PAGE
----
One of the darkest moments in my wife's childhood, or so she claims, was the occasion when, returning home from attending her first pop festival at the age of 16, she walked into her parents house to find her dad wearing a pair of denims.
For her, it was the ultimate generational betrayal. The blue jean, sacred badge of her own age group, had been hi-jacked and commandeered by a man old enough to be her father. She never wore a pair again until she was 30.
The generation gap has, if anything, widened further in the intervening 40 years, and in both music and fashion modern youth is even more fiercely protective of its cultural emblems. One of the most precious examples is about to be unfurled for another year: the giant open-air rock festival at Glastonbury.
For UK teenagers, Glasto, as it's universally known, is an almost sacred event. Many of the 180,000 revellers who flock there each June find the experience of camping under the stars to be something of a rite of passage, offering as it does their first taste of adult independence.
Consequently, the festival attracts some of the coolest, hippest, hottest rock bands around. The line-up for 2011 has just been released, and it promises to be the best yet, with a stellar line-up including appearances by Coldplay, Beyoncé, and The Wombles.
Sorry, who? The Wombles? Perhaps you missed them the first time round. A pop sensation of the 1970s (and thankfully not seen since), the original group sprung from a children's animated TV series of the same name featuring a collection of large, brightly-coloured furry creatures who went around picking up discarded litter.
Both the series and the subsequent band (featuring four actors muffled up in fun-fur costumes and playing fake guitars), became one of the most popular, if cringe-worthy, groups of the era, enjoying eight straight smash hits including The Wombling Song, Remember You're a Womble, and - who can forget? - We Wish You A Merry Wombling Christmas.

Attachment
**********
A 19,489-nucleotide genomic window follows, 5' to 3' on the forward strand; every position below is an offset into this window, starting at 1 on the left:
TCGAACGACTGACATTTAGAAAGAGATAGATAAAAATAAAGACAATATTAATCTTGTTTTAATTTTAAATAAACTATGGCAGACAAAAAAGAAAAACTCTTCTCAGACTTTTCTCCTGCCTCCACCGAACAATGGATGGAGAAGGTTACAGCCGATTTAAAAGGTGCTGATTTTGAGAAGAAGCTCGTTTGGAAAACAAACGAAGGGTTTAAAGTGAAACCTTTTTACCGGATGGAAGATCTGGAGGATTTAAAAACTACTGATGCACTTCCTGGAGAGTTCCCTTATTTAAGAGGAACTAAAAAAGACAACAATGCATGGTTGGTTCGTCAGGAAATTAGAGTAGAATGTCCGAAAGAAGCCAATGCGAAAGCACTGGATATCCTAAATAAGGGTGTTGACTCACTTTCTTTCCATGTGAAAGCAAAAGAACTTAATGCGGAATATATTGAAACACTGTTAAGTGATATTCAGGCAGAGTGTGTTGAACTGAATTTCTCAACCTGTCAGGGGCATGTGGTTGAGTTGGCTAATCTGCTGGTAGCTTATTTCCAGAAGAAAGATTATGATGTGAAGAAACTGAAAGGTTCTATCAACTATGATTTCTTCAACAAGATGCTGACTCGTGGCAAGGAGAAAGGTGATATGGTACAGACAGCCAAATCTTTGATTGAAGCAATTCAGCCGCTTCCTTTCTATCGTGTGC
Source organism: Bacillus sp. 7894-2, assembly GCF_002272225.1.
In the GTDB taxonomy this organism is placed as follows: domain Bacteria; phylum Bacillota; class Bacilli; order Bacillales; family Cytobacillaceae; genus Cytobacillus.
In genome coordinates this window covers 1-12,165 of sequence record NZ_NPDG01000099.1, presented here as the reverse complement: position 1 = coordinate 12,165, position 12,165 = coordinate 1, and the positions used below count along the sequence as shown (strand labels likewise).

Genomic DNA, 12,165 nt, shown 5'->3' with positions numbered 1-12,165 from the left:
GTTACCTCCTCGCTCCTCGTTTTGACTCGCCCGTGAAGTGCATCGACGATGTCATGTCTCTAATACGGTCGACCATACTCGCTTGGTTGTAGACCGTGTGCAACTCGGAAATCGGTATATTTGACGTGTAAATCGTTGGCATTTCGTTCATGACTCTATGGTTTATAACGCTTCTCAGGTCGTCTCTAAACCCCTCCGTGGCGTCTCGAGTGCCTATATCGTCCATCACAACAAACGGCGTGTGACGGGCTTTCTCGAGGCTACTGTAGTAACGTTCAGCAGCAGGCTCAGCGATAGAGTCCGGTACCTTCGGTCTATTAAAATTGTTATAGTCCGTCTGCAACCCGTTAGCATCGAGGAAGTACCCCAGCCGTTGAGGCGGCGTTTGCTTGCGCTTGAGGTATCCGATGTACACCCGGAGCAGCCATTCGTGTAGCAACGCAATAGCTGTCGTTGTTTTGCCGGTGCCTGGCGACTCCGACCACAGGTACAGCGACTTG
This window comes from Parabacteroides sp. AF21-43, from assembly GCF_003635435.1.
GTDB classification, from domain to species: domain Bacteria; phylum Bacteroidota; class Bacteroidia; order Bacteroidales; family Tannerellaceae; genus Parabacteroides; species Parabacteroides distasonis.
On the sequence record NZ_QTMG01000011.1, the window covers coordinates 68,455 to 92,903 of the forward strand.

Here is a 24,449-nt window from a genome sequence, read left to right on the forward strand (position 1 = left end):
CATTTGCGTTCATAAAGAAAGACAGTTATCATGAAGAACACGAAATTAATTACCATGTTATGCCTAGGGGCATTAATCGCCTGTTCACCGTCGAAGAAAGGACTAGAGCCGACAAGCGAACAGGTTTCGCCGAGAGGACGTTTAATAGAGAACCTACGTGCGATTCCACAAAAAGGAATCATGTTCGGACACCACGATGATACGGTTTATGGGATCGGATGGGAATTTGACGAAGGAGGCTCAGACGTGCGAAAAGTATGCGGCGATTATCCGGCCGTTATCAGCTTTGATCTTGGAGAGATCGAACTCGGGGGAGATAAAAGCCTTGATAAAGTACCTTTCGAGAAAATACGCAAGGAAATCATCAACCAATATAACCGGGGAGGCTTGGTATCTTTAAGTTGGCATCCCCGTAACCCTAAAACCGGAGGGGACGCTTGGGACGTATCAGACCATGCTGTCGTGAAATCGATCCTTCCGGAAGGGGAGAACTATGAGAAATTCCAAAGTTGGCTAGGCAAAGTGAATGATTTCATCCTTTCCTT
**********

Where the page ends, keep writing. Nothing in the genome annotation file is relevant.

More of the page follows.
The notion of them performing for Glasto may be lovely for us oldies - after all, their sugary ditties hark back to a more innocent age, when juvenile insubordination meant little more than leaving your greens uneaten on the side of the dinner plate. But the news that they're headlining the UK's trendiest music festival has sent shock waves through teenagers everywhere, many of whom wouldn't be seen dead watching anything their parents might have enjoyed.
Indeed, the mighty Coldplay are allegedly uneasy about following The Wombles onto the main stage, lest their own image be tarnished by association. And suddenly Glasto's carefully contrived image, which has taken four decades to build up, threatens to be destroyed in one fell swoop.
If you don't believe me, just ask the founder. Genial dairy farmer and owner of the 900-acre site, Michael Eavis, wasn't even aware of the plan to book the group. "I've got twenty-fives stages to organise. I can't control every single one of them. But I do get cross about this sort of thing," he fumed, admitting that four giant moles threaten to turn the festival into a laughing stock among the very customers the event most needs to attract. (In fairness to organisers, a number of older acts are also making an appearance this year).
Meanwhile the news has been received with bewilderment and scorn by the younger generation. We may not be able to persuade them to exercise their hard-won right to vote for the next government, but threaten them with The Wombles and suddenly there's talk of boycotts and civil disobedience.
Of course, as in the best showbiz traditions, it'll be all right on the night. Glasto famously thrives on chaos and adversity, and we can be reasonably assured that, as in previous years, the moment the tents are pitched and the festival begins on June 22, the heavens will open, the site will be turned into a giant swamp, and everyone will spend the next three days standing calf-deep in mud.
I wish them all well. Not that I'll be there. I'll be in my garden in London with nice cup of tea and a little George Gershwin playing on my iPod. I only hope that after their set, the dear old Wombles will remain true to their original spirit and pick up all the litter afterwards. And with last year's festivals accruing 2,000 tonnes of the stuff, that process should take them quite nicely until next year's event.
Michael Simkins is a writer and actor based in London